With Brothers to the Rescue Nod, Trump Takes Subtle Jab at Clintons

In a heart-wrenching address to the Cuban exile community, President Donald Trump announced in Miami Friday a reversal of Obama-era policy that significantly emboldened the Castro regime.

President Trump could have merely offered some platitudes about the value of freedom, the futility of communism, and some notes on the new policy. Instead, he meticulously listed discrete crimes committed against the Cuban people.

He gave the stage to former political prisoners, dissidents, freedom fighters wronged by the Castro regime. Trump bowed his head before the suffering of the children torn from their parents under Operation Peter Pan, welcomed a standing ovation for Ladies in White leader Berta Soler, and vowed to the families of those killed in the 1996 Brothers to the Rescue incident that their loved ones “did not die in vain.”

This last deferential move to the suffering of the Cuban exile community in America served not only to emphasize the care with which President Trump has studied the history of the Cuban Revolution, but to remind the audience of what could have been: a Hillary Clinton presidency that would have put the man who allowed the Brothers to the Rescue incident go unpunished back in the White House.

Brothers to the Rescue is a humanitarian group run by Cuban-Americans dedicated to rescuing refugees lost at sea attempting to reach America. This was a particularly common problem in the early-to-mid 1990s, following a Castro regime policy change that encouraged Cubans to risk their lives trying to make it to Florida on whatever makeshift rafts and vehicles they could create.

On February 24, 1996, volunteers Carlos Costa, Armando Alejandre, Mario de la Peña, and Pablo Morales embarked on a mission to scout for lost Cubans in international waters, where they were permitted to fly by international law. Cuban military planes shot them down, killing them all. All four were U.S. citizens.

The incident occurred during the Bill Clinton presidency, a particularly violent and horrifying time for the Cuban exile community due to Clinton’s permissive policies towards the regime and use of force against the law-abiding Cuban-American community. Clinton asserted that the murder of U.S. citizens would “not be tolerated” before proceeding to tolerate it. While liberal media at the time alleged that Clinton was considering military action, Washington had no response to the attack, returning to its see no evil, hear no evil Cuba policy until the day came to deport Elián González.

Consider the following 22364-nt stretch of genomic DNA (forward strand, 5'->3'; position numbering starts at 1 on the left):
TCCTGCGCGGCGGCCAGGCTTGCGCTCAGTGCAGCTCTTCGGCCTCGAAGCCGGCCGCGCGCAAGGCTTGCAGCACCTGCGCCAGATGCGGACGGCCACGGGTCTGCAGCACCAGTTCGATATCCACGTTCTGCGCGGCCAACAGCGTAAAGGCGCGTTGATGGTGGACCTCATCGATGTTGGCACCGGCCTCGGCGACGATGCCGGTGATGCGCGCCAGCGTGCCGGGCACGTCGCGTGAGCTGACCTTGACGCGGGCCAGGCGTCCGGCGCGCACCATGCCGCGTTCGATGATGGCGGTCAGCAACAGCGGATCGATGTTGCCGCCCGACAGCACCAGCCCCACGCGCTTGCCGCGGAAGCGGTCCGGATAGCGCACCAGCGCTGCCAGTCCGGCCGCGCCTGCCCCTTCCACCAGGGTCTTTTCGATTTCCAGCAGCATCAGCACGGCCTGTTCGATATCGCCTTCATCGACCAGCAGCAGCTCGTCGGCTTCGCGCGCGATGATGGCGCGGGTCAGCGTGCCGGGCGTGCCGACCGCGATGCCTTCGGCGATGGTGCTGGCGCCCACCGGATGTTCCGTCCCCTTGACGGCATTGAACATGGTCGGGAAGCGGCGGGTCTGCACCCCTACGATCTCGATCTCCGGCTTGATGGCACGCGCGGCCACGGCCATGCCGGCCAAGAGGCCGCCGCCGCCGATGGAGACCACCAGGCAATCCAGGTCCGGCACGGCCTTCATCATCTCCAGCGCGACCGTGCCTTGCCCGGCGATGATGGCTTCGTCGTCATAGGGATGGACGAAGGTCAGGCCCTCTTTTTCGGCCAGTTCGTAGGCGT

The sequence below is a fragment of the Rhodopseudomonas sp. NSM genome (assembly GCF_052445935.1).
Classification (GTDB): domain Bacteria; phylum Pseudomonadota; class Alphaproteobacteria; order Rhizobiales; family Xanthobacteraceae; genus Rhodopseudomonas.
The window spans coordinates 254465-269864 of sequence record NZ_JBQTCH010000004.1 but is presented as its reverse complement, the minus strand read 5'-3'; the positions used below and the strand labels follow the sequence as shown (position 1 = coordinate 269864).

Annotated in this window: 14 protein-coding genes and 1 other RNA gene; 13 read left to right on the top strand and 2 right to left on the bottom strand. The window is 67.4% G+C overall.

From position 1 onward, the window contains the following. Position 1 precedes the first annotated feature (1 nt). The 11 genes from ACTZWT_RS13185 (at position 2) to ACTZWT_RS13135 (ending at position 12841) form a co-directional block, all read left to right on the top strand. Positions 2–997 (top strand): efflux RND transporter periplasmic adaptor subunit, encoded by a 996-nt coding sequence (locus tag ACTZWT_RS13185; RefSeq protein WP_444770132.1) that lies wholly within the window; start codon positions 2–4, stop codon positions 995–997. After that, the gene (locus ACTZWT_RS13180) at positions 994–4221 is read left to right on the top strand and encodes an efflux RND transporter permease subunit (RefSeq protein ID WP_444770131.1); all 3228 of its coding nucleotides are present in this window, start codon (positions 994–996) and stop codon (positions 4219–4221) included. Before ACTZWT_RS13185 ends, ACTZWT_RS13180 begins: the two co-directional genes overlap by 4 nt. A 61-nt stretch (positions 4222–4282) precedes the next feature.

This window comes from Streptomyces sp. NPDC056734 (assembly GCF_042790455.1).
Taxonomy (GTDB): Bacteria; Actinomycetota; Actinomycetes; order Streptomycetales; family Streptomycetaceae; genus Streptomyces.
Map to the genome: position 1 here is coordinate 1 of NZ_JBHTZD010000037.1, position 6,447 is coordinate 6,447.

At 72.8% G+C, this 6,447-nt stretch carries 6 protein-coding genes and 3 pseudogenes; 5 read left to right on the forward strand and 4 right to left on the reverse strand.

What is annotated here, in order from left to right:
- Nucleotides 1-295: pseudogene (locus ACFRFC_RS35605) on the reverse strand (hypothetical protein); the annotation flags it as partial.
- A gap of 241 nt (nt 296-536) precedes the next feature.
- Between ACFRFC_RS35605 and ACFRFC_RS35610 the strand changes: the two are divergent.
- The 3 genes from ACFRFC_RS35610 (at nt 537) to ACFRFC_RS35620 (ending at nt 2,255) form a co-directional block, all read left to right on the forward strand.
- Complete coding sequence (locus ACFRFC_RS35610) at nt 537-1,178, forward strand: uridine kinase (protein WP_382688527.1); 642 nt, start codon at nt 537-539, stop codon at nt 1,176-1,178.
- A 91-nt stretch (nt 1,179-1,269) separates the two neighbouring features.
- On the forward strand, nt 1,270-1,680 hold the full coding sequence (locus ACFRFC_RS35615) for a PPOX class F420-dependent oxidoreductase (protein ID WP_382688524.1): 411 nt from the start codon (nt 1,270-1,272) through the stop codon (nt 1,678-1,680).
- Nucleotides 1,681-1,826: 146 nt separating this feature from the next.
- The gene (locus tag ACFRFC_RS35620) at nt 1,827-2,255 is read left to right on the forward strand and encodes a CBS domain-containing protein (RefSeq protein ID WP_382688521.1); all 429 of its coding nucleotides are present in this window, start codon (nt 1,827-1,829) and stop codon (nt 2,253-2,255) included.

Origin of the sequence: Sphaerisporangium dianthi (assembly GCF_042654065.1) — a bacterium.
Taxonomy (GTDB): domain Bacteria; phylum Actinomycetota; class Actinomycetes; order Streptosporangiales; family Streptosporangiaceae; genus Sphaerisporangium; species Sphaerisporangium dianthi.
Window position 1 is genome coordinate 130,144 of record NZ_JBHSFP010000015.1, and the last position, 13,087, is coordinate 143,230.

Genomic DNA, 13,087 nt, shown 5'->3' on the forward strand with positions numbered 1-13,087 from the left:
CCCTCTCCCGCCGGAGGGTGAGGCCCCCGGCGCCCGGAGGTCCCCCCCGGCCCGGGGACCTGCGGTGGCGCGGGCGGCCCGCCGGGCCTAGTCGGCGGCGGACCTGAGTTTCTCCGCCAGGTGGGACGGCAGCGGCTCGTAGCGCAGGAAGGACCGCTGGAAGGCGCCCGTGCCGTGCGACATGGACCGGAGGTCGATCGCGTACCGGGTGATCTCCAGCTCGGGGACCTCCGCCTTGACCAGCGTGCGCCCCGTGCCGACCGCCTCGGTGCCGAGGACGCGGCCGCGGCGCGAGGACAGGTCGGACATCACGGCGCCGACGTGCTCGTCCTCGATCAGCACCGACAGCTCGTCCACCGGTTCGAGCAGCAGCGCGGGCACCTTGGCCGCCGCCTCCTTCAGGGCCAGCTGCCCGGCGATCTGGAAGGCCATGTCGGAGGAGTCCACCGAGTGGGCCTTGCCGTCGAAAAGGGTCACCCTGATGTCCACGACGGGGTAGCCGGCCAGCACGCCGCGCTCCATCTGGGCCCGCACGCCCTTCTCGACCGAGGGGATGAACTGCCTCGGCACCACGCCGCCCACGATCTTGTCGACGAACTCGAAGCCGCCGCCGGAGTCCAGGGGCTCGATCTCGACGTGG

Only one person was ever held accountable for the deaths of these four Americans: Gerardo Hernández, a spy for the Cuban regime who had been operating in Florida. Hernández reportedly provided the intelligence that made the murder possible. He was not charged with murder, but “conspiracy,” and freed during the term of President Barack Obama as part of a trade for U.S. citizen Alan Gross. The families of the Brothers to the Rescue victims, ignored throughout the Clinton era, called Obama’s move a “slap in the face.”

Long forgotten, three representatives of the families of these men – Mario and Miriam de la Peña and Mirta Méndez – stood alongside President Donald Trump Friday to listen to the president announce a radical shift in policy that would hold the military who killed their loved ones accountable.

Trump mentioned them by name during his speech, along with a number of former political prisoners and victims of the communist regime who had long remained footnotes in the mainstream dialogue surrounding Cuba: names like Berta Soler and Antúnez, both invited to the event, and like the victims of the Brothers to the Rescue attack.

In doing so, he issued not only a harsh rebuke of the communist Castro dynasty but of the complacent Democrats that have emboldened it, the leftists in the media who have empowered it, and the thankfully fictional Hillary Clinton administration who would have kept their nearly six-decade-old idleness strong.

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